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While many people spent the long, early months of covid-19 catching up on their favorite TV shows or learning to bake bread, Deborah Holtschlag used her quarantine time to invent something that will make the world a more beautiful place.

The Mt. Lebanon artist went onto her back porch last July to see a lush garden in disarray.

“My husband is an avid gardener,” she said. “He just grows a lot of stuff … it’s hard to keep it organized.”

Craving a beautiful outdoor space to enjoy during the pandemic, she decided to make taming the plants a project for herself.

That’s when her inventor’s brain kicked in.

“I was looking at that ledge out there, thinking, ‘this ledge can support weight, how do I use that? I’ve got to figure this out,’” she said.

Despite hours of searching online, from Amazon to independent gardening centers, Holtschlag was unable to find an apparatus that fit her vision. “Everything wanted to use the top railing. A lot of them are sort of awkward.”

So she made her own device. Plant Traps are floating shelves that allow gardeners to place plants on the exterior of deck or balcony railings. This frees up more space and provides splendid curb appeal. They are also easy to install tool-free, as evidenced by the 12-second-long demonstration video that can be found on the website.

A painter who has displayed her work, primarily portraits, in galleries around the city, Holtschlag always wanted to invent something.

“Ever since I was 14 and heard that the guy who invented the Post-It worked at 3M and just earned his salary – I thought that was a crime, it stuck in my head,” she said.

Now she gets to see her lifelong dream become a reality, and she has big plans for the future.

“The gardening world is wonderful because it still has a lot of independently-owned nurseries. There’s a wonderful distribution system that’s available to me that I can grow organically with. I can have 100 retailers this year, 300 next year, 2,000 the next year,” she said, noting a hope that the gardening community will accept Plant Traps and that it will facilitate “another little level” of gardening.

“I’m really excited about the fact that it makes it possible to float an entire garden around the railing,” she said.

The Plant Traps extend the ledge outside of the railing on a balcony or porch, using a cantilever effect to stabilize plants so that they can sit on the shelf, and a stake to keep them in place. They work for a variety of plant types and even allow gardeners to use their own deck railings as trellises for climbing plants.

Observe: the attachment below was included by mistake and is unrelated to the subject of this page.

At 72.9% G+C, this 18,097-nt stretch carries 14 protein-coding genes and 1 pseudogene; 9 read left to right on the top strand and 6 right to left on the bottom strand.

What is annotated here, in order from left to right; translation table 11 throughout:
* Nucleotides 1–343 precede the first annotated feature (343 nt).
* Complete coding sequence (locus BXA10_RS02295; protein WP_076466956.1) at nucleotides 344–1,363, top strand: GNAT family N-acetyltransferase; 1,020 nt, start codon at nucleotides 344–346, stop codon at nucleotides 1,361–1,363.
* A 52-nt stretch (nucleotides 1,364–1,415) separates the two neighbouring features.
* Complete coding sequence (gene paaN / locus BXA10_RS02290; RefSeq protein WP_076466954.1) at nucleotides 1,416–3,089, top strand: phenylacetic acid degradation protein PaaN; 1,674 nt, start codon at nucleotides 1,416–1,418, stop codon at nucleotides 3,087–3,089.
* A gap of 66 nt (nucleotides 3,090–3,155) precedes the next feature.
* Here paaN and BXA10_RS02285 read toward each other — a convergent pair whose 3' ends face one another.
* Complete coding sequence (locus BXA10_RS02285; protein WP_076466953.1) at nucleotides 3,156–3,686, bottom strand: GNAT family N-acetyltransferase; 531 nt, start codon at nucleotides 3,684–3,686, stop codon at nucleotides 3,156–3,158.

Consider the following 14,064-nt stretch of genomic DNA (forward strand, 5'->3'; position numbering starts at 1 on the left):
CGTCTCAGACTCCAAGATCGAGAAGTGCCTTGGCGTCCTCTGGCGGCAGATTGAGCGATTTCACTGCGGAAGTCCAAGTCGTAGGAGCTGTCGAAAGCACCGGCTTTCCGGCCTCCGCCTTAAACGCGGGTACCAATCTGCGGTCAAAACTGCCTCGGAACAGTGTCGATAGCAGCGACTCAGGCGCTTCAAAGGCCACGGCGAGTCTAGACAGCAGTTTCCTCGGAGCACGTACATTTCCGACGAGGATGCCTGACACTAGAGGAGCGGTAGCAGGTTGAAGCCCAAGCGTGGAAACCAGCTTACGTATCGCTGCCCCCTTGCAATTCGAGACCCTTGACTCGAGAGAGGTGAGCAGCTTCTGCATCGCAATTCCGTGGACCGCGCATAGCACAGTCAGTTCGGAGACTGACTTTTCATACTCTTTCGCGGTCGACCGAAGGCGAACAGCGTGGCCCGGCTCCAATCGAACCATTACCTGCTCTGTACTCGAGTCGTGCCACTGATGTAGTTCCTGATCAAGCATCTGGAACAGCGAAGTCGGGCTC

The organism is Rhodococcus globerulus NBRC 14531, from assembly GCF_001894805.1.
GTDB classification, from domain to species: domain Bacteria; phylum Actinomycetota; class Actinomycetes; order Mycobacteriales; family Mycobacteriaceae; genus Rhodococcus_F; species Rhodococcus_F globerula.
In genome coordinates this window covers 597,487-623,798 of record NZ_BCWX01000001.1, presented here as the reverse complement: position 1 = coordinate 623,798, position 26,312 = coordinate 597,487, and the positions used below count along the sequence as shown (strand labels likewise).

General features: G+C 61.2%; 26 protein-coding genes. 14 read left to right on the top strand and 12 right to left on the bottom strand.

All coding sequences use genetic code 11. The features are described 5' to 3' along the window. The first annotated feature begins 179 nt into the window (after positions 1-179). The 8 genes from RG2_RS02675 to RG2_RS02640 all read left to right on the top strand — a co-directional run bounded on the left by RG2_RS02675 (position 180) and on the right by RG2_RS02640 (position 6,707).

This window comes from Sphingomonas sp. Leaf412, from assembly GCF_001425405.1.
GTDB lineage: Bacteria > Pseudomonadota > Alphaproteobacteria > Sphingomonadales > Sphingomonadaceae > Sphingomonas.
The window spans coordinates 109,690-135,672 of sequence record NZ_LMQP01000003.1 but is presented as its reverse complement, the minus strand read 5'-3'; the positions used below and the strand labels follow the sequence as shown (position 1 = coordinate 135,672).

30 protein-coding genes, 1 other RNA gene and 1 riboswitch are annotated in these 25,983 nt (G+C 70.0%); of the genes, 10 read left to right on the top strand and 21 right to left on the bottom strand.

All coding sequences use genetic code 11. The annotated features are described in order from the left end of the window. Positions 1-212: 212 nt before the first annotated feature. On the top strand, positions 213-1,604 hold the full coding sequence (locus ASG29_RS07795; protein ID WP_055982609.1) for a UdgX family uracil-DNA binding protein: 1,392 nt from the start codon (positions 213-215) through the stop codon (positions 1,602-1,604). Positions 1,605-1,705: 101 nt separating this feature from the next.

“They support large enough pots that you can put enough soil to grow larger things, and the soil doesn’t dry out,” Holtschlag said. “You can do both dripping and climbing plants. You can just have your crazy balcony gardening fantasy!”

Finding success with local retailers like Rollier and Best Feeds, Holtschlag has big dreams for her nifty little invention. Plant Traps are currently retailing at $29.99 each, making it often more affordable to design a porch garden space than to hire a contractor to do the work.

She believes that she can start a miniature balcony gardening revolution.

Creating this device has opened up a new world for Holtschlag. She has spent the past several months exploring the online gardening community, which she’s found to be welcoming and inspiring.

“The plant community is a serious business. It’s an intense community and I love it,” she said.

The experience has also given her a new way to spend time with her husband, the green thumb of their household.

The greater Pittsburgh gardening community has also been supportive of her endeavors thus far. Plant Traps are manufactured in New Kensington presently, and retailers from around the area have encouraged — and purchased — Plant Traps. Holtschlag hopes to make more sales calls once the harsh winter has subsided and gardening season is in swing again.

She believes that Plant Traps can be similarly inspirational for gardeners of all skill levels.

“If you’re an avid gardener…you know what to do, but you can also buy beautiful hanging baskets and then just slide, slide, slide, and you have a garden,” she said.

For more information, visit www.planttraps.com.

South Hills Record

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